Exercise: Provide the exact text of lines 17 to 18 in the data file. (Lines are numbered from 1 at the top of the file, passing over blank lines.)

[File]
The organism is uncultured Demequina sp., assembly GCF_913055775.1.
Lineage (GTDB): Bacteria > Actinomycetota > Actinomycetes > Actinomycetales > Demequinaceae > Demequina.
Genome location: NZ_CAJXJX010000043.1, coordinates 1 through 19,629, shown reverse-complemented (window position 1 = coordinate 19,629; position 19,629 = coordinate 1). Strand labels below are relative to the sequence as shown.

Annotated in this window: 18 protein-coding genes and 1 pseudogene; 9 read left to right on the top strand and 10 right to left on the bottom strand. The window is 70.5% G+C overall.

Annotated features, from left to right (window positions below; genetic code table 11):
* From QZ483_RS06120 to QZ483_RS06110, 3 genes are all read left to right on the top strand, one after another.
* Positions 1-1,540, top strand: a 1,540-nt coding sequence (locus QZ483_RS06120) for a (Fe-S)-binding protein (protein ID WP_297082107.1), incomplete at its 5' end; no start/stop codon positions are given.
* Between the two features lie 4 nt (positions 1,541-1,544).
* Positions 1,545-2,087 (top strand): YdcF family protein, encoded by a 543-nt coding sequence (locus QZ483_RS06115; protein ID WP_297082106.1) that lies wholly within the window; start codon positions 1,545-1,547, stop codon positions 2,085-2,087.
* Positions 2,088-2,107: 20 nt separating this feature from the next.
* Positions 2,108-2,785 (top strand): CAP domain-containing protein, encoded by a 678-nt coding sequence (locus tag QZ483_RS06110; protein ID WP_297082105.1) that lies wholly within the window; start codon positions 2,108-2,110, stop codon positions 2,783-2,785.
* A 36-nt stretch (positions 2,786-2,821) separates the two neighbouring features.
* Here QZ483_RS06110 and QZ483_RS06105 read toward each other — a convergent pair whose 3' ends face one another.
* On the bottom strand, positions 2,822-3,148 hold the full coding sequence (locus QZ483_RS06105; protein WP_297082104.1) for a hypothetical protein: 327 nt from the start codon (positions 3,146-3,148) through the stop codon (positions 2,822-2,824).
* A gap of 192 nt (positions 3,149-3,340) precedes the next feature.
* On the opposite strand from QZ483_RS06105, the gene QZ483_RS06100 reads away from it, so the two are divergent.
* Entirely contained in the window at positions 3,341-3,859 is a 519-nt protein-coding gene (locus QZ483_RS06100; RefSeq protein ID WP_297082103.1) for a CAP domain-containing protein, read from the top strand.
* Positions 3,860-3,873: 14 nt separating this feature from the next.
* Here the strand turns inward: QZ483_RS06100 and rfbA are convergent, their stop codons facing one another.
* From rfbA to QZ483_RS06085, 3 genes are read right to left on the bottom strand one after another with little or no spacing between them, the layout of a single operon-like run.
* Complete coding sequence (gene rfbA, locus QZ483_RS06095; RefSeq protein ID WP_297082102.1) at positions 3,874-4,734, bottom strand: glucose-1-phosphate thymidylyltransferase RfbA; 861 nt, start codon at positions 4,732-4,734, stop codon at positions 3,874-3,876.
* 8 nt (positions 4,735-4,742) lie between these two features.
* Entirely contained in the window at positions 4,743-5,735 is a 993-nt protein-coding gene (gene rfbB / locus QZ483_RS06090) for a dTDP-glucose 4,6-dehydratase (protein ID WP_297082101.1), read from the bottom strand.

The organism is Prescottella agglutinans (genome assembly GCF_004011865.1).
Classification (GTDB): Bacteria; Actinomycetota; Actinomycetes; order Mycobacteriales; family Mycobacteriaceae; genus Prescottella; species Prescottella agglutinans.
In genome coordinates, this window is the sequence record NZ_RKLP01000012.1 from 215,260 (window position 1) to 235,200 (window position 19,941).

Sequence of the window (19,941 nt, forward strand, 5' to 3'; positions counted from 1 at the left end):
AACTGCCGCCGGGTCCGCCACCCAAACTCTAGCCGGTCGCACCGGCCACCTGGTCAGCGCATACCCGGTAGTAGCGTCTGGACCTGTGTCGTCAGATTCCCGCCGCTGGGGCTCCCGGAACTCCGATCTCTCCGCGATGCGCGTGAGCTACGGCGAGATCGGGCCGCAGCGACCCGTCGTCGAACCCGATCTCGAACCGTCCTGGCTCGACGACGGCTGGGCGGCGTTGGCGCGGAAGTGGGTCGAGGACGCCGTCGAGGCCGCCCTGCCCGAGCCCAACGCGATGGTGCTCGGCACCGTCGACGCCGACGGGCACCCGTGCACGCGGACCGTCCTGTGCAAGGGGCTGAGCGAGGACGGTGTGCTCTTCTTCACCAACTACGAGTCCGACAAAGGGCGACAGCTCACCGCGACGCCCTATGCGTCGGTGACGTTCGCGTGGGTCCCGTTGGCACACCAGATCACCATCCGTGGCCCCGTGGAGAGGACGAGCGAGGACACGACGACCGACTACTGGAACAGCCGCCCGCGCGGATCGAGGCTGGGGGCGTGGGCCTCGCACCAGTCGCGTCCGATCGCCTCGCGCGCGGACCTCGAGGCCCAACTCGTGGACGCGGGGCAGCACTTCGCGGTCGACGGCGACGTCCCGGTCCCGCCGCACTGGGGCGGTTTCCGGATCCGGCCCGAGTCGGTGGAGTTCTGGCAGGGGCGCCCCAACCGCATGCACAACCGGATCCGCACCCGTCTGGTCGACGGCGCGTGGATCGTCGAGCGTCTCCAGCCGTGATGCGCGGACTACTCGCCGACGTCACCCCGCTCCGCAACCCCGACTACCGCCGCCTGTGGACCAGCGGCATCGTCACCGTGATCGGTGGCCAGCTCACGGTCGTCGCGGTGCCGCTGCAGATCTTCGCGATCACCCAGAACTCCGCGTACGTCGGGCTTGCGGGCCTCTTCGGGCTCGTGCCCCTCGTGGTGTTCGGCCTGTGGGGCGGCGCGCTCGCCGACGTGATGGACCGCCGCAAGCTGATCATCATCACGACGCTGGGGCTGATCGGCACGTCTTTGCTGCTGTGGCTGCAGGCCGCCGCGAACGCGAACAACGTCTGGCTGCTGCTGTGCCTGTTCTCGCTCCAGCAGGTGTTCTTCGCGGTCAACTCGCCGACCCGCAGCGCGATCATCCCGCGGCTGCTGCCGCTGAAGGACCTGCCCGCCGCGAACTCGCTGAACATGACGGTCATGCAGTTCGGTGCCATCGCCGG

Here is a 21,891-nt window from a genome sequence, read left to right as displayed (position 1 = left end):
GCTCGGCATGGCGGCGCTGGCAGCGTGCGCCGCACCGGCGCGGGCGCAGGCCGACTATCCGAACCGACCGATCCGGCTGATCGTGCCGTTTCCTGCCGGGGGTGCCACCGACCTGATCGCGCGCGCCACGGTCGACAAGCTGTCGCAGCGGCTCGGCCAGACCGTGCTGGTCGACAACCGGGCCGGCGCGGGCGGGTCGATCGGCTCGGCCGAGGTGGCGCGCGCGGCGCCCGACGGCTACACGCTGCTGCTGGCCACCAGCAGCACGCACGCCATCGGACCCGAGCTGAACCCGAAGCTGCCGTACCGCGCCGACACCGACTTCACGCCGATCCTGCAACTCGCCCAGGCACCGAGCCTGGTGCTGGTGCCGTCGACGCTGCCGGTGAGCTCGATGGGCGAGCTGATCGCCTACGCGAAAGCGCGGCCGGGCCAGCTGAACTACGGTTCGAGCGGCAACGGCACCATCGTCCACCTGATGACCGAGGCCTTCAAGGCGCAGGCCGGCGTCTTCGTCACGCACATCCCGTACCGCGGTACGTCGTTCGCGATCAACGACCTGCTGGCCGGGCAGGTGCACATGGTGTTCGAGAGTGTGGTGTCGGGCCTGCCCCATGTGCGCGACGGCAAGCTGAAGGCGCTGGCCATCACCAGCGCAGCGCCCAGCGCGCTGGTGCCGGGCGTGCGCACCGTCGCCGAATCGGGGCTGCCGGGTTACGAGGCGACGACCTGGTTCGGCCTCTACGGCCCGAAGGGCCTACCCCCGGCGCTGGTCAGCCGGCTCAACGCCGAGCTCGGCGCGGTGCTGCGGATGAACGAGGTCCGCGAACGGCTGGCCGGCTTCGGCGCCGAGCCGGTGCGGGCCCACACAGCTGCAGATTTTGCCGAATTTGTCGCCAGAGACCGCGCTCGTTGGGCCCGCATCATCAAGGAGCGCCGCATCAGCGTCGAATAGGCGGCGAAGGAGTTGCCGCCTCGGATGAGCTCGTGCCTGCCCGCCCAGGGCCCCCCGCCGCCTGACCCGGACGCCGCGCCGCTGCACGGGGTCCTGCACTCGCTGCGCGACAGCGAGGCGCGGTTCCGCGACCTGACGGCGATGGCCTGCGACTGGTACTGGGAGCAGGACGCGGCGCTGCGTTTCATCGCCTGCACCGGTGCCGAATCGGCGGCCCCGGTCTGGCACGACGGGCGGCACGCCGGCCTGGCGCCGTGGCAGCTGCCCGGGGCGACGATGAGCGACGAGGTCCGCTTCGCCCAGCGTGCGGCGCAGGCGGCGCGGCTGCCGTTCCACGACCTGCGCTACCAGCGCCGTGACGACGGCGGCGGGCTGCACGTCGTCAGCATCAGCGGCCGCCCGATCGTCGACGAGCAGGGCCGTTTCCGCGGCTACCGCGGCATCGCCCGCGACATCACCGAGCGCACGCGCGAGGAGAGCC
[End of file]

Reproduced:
* Entirely contained in the window at positions 3,341-3,859 is a 519-nt protein-coding gene (locus QZ483_RS06100; RefSeq protein ID WP_297082103.1) for a CAP domain-containing protein, read from the top strand.
* Positions 3,860-3,873: 14 nt separating this feature from the next.